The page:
The Wooden Spoon
The Troll Witch, Hellboy book 6. Mike Mignola.
The Wooden Spoon was an ordinary spoon used by an enraged young woman to rescue her sister's head from a pack of trolls. Afterwards, the spoon was permanently wet with troll blood and the sound of cracking troll bones was captured in the wood. Trolls feared it and would not pass near it, even to take refuge from the sun.

Quality: Reputational. The spoon itself has no impressive force or origin before or after its use. Unlike many magical items, its power comes from fear of it, not any supernatural strength it bestows on the user. However, it is unique.

The Hand of Glory
A Box Full of Evil, Hellboy book 4. Mike Mignola.
The Hand of Glory is the hand of a hanged murderer, dipped in wax or fat and turned into a candle. When used, it grants light only to the user, unlocks any door in the house where it is lit, and immobilizes anyone inside; it's basically the ultimate magical burglar's tool.

Quality: Manufactured. A hand of glory can be made by anybody with the necessary skills and ingredients.

The Painted Skin (画皮)
The Painted Skin. Tales from a Chinese Studio. Pu Songling.
The origin of the painted skin is unknown, but when it appears in the story it is owned by a demon that eats men's hearts. The skin allows the user to disguise itself as a human being, which the monster uses to seduce one victim by appearing as a young woman. Later it uses the skin to protect itself by appearing as an old woman. Although the source of the item and its powers are unknown, the demon did paint the skin, hence the name.

Quality: Spoils. An item--a tool--won from a defeated monster.

The Head of Medusa
Medusa. Wikipedia.
Medusa was cursed by the goddess Athena for defaming her temple, reducing a beautiful woman to a monster with wings, bronze claws, and snakes for hair. Seeing her face petrifies her victims. The Greek hero Perseus slayed her, then used her head as a weapon to petrify his enemies. Ultimately, Medusa's head was placed on Athena's shield.

Quality: Trophy. Rather than being a tool stolen from an aggressor, the Head of Medusa is a weapon made from a slain monster. It retains the qualities of the monster.

Tuesday, June 18, 2013

What if Bioshock Infinite Wasn't an FPS?

I've been thinking a lot about Bioshock Infinite lately. I also recently watched a pretty brutal criticism of it done with a guy with a brogue of some kind--if you know what it is, let me know because I'd like to find it again. Anyway, this guy took a hammer to Bioshock Infinite like it slept with his girlfriend and also he was his girlfriend's pimp. That's too harsh on him, maybe, but the point is that he really went all-in denigrating the game with the interest being that he would illustrate that Bioshock Infinite wasn't deserving of the plaudits it received back in March.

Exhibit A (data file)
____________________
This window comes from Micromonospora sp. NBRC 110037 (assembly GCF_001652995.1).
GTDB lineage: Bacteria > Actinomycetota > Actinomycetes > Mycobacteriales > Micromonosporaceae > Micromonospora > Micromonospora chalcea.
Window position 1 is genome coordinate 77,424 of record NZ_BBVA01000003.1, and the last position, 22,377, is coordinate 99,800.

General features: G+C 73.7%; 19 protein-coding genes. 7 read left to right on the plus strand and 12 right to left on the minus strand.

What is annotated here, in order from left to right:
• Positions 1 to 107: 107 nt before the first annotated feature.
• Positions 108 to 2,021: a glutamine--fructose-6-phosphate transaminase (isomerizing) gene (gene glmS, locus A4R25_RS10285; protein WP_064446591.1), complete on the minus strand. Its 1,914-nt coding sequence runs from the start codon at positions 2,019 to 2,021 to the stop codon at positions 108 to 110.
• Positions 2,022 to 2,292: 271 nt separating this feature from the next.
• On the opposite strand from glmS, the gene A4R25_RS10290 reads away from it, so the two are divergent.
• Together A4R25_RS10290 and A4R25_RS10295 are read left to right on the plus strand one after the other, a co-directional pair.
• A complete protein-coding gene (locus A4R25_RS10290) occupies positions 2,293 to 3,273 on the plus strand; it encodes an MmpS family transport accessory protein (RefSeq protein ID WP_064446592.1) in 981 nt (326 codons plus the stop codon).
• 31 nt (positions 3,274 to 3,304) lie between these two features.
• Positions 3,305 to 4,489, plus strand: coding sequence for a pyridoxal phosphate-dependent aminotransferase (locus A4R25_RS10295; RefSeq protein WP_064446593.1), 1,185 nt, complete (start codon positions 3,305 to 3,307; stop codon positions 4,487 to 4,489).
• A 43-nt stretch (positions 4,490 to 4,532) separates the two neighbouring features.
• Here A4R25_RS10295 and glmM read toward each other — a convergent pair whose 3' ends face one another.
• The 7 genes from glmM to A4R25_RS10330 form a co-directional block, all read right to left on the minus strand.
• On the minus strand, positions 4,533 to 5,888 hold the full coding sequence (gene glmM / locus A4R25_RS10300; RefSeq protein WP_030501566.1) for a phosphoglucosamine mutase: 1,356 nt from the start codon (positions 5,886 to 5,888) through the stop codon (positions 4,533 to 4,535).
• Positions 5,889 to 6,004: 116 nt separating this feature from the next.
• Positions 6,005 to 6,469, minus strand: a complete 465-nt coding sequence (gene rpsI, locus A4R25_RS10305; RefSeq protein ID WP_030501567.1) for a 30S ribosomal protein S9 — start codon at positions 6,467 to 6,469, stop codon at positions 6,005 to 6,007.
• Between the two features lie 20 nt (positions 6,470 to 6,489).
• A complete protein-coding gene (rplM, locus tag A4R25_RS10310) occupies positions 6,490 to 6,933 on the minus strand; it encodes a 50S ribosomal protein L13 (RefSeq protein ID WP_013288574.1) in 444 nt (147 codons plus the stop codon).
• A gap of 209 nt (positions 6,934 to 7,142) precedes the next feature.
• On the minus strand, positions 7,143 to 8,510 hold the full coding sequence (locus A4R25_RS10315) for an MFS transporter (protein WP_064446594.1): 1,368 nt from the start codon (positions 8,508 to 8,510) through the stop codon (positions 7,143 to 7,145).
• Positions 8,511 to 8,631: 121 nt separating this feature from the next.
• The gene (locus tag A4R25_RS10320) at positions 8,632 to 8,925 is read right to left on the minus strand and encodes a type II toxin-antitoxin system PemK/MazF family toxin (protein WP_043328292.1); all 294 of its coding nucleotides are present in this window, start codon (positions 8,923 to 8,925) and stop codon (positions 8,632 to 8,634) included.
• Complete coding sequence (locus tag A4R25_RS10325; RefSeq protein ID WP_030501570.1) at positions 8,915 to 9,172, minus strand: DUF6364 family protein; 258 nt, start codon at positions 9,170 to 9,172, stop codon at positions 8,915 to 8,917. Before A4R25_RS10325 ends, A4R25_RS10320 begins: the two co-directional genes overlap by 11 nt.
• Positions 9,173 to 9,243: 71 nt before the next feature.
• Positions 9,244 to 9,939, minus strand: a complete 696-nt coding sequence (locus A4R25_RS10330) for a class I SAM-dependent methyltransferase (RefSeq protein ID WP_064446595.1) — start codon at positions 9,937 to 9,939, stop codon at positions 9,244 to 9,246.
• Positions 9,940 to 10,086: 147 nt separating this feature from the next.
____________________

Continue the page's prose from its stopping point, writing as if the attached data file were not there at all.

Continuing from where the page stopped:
Anyway, he had a lot to say and as soon as I can find the video I'll let him say it, but there was a small sliver of information that got me thinking: a first person shooter is not something that served Bioshock Infinite's story. That makes sense: a story about a man seeking redemption from a life of violence and brutality isn't well-served by a scene where he chainsaws a man and hurls his corpse into a crowd of screaming civilians. Elizabeth even responds to moments like this with fear, but she's remarkably on-board for Booker's pretty goddamn crazy murder spree, especially since he's already gained the ability to shoot crows out of his hands by the time she meets him.

The original Bioshock was a survival horror game. Everything about the game lent themselves to that central conceit; everything served to remind you that this was a game about feeling scared and isolated in a place that was full of insane junkies hungering for your blood. Considering the big twist at the end of the second act is a moment where you realize that you weren't in control and technically you haven't been all along. Plus, the people who are trying to kill you are superpowered mutants who've lost touch with reality and want to make a you-skin belt.

However, the major thing in Bioshock Infinite is Elizabeth: interacting and bonding with her, learning about her powers, and using her to explore the world. The villains are mostly regular people. Regular people representing a racist society, but they're never racist at us, and there's a surprisingly small amount of actual interracial violence, for a game that originally seemed premised on it. It seems to me that there are mechanics that would work better with that story, and that would allow us to take better advantage of the powers we're told Elizabeth has. My immediate response: first person puzzle game! Now, all three Bioshock games (we'll count 2 because we're nice) have featured a "puzzle" that really just sends you to get the nearest free plasmid. "The wall is frozen, we need fire to melt it. You'll never see ice again, for the rest of the game. Seriously." "These doors can only be opened with electricity. Also, there'll never be another one of these doors ever again. Seriously." It's somewhat frustrating. However, from a narrative standpoint it's nice to have an objective aside from "Open door" with a solution more complicated than "Murder everyone and touch everything until the door opens."